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Sony FE 24-240mm f/3.5-6.3 OSS Review

Gary Wolstenholme reviews the new Sony FE 24-240mm f/3.5-6.3 OSS lens for full-frame mirrorless cameras.

|  Sony FE 24-240mm f/3.5-6.3 OSS in Interchangeable Lenses
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Handling and Features

Sony FE 24 240mm OSS (5)

The Sony FE 24-240mm is a 10x super zoom lens for full-frame E-mount compatible Sony cameras that sports optical image stabilisation, a dust and moisture resistant design and a useful 10x zoom range. In this review, we'll take a look at how it performs.

Sony FE 24-240mm f/3.5-6.3 OSS Handling and Features

Sony FE 24 240mm OSS (6)

Build and design will be very familiar to those who've handled any of Sony's mid-to-premium range of E-mount lenses with a combination of metal and robust plastics used for much of the build, finished with a metal lens bayonet. The lens isn't particularly lightweight and feels a little large when used with the compact Sony Alpha 7R body used for testing. Even though the camera body can be made smaller by producing a mirrorless full frame system, this lens may lead you to believe that this isn't possible with the lenses, which may be something to consider if you were hoping to travel light.


Autofocus is a little slow when compared to contemporary lenses of a similar ilk. Focus can hunt around, even in good light, and especially when shooting near the closest focus distance, which varies between 50cm and 80cm depending where you are in the zoom range. Having a variable minimum focus can cause issues with composing close-up images, as adjusting the zoom also adjusts the minimum focus distance. The manual focus ring is nicely damped, but the travel between closest focus and infinity is extremely short, which can make it more difficult than it should be to apply fine manual focus adjustments. 

Sony FE 24 240mm OSS (2)

As focusing is performed internally, the 72mm filter ring does not rotate, which makes the lens ideal for use with graduated and polarising filters. A deep petal-shaped lens hood is supplied as standard, which attaches to the lens via a bayonet fitting.

For those times when slow shutter speeds are necessary, this lens comes equipped with optical image stabilisation. With care, sharp hand-held images can be taken at shutter speeds as slow as 1/30sec at 240mm, which is roughly three stops slower than the usual rule of thumb for hand-held photography would allow.

Sony FE 24 240mm OSS (1)

Sony FE 24-240mm f/3.5-6.3 OSS Performance

Sharpness already approaches outstanding levels in the centre of the frame at maximum aperture and 24mm, with clarity falling just below good levels towards the edges of the frame. Stopping down to between f/5.6 and f/8 results in peak performance across the frame for this focal length, with outstanding clarity in the centre and good sharpness towards the edges of the frame.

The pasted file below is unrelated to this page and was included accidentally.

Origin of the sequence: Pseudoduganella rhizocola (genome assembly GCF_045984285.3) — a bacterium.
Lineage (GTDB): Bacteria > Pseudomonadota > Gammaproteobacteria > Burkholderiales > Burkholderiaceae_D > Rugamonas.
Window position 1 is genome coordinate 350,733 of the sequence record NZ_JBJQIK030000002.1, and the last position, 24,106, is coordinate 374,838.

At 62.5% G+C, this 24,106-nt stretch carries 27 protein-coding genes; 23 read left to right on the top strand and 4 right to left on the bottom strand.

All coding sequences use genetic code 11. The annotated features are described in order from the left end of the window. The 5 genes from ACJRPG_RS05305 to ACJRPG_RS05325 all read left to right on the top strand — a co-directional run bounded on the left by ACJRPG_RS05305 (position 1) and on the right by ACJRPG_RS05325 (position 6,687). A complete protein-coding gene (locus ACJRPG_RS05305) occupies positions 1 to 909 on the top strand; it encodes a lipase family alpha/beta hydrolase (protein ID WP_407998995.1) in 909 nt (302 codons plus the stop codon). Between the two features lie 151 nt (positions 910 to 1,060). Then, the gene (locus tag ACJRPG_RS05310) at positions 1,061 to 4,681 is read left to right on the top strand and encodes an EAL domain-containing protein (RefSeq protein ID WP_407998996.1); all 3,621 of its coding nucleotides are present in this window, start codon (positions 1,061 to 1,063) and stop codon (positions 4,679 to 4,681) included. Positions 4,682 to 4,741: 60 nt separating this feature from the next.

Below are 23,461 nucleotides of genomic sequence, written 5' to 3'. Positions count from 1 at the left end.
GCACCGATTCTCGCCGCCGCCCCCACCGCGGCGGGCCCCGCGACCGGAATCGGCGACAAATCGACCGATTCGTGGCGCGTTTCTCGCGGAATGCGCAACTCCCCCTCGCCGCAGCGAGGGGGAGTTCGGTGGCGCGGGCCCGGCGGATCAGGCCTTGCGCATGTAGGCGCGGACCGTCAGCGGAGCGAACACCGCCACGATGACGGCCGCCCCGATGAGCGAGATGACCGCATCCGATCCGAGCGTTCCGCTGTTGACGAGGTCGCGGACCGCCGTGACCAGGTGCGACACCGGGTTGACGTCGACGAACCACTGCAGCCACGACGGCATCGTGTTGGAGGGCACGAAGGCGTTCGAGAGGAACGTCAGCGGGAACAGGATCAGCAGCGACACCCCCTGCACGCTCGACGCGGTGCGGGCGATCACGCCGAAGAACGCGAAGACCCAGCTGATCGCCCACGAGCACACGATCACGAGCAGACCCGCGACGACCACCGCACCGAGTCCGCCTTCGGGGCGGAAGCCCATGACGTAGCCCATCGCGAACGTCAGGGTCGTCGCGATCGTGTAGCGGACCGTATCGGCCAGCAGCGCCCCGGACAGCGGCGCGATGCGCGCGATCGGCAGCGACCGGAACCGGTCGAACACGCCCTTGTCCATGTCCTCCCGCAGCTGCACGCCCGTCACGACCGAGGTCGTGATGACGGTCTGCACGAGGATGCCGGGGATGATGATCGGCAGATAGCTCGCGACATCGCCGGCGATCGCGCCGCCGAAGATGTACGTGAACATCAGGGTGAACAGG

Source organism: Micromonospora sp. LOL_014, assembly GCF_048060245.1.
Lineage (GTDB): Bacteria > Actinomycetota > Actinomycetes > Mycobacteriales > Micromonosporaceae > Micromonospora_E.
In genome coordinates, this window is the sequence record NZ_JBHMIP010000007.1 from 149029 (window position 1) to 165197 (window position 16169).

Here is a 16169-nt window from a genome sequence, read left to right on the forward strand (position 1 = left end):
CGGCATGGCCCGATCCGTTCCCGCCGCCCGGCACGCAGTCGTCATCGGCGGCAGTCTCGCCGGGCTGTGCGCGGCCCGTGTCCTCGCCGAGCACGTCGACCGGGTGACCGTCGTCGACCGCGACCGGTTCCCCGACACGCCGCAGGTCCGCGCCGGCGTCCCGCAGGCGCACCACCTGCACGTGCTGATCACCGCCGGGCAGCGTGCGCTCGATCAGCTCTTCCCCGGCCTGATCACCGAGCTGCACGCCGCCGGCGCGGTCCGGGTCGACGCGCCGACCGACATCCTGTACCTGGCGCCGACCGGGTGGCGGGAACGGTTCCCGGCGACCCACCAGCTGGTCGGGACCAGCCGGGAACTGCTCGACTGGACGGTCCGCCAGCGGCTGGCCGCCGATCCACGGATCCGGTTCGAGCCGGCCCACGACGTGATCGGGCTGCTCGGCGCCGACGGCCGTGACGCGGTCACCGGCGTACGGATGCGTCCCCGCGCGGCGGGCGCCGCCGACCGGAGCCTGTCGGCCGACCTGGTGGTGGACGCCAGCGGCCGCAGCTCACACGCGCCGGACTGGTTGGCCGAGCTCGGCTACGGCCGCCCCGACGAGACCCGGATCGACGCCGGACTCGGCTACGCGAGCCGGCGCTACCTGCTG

Zooming to 100mm results in slightly reduced performance across the frame at maximum aperture, although performance is still excellent in the centre of the frame. Stopping down to f/8 results in peak performance across the frame for this focal length. Here sharpness is excellent in the centre of the frame and good towards the edges of the frame.

Finally, At 240mm there is a further drop in performance, as is typical for superzoom lenses. Even so, the performance of this lens still holds up well, with very good sharpness being recorded in the centre of the frame at maximum aperture. Performance towards the edges of the frame falls to fairly good levels at this focal length.


How to read our charts

The blue column represents readings from the centre of the picture frame at the various apertures and the green is from the edges. Averaging them out gives the red weighted column.

The scale on the left side is an indication of actual image resolution. The taller the column, the better the lens performance. Simple.

For this review, the lens was tested on a Sony Alpha A7R using Imatest.

Chromatic aberrations are quite high towards the edges of the frame, especially at 24mm. Here fringing exceeds 1.5 pixel widths when stopped down to f/16 or beyond and is larger than one-pixel width at maximum aperture. This level of fringing may become visible along high contrast edges placed near the edges of the frame, such as tree branches, flag poles, power lines or the tops of buildings.


How to read our charts

Chromatic aberration is the lens' inability to focus on the sensor or film all colours of visible light at the same point. Severe chromatic aberration gives a noticeable fringing or a halo effect around sharp edges within the picture. It can be cured in software.

Apochromatic lenses have special lens elements (aspheric, extra-low dispersion etc) to minimise the problem, hence they usually cost more.

For this review, the lens was tested on a Sony Alpha A7R using Imatest.

Falloff of illumination towards the corners of the frame is fairly typical for a lens of this type. At 24mm the corners of the frame are 2.57 stops darker than the image centre at f/3.5 and at 240mm the corners are 2.06 stops darker. Visually uniform illumination is achieved with the lens stopped down to f/8 or beyond throughout the zoom range.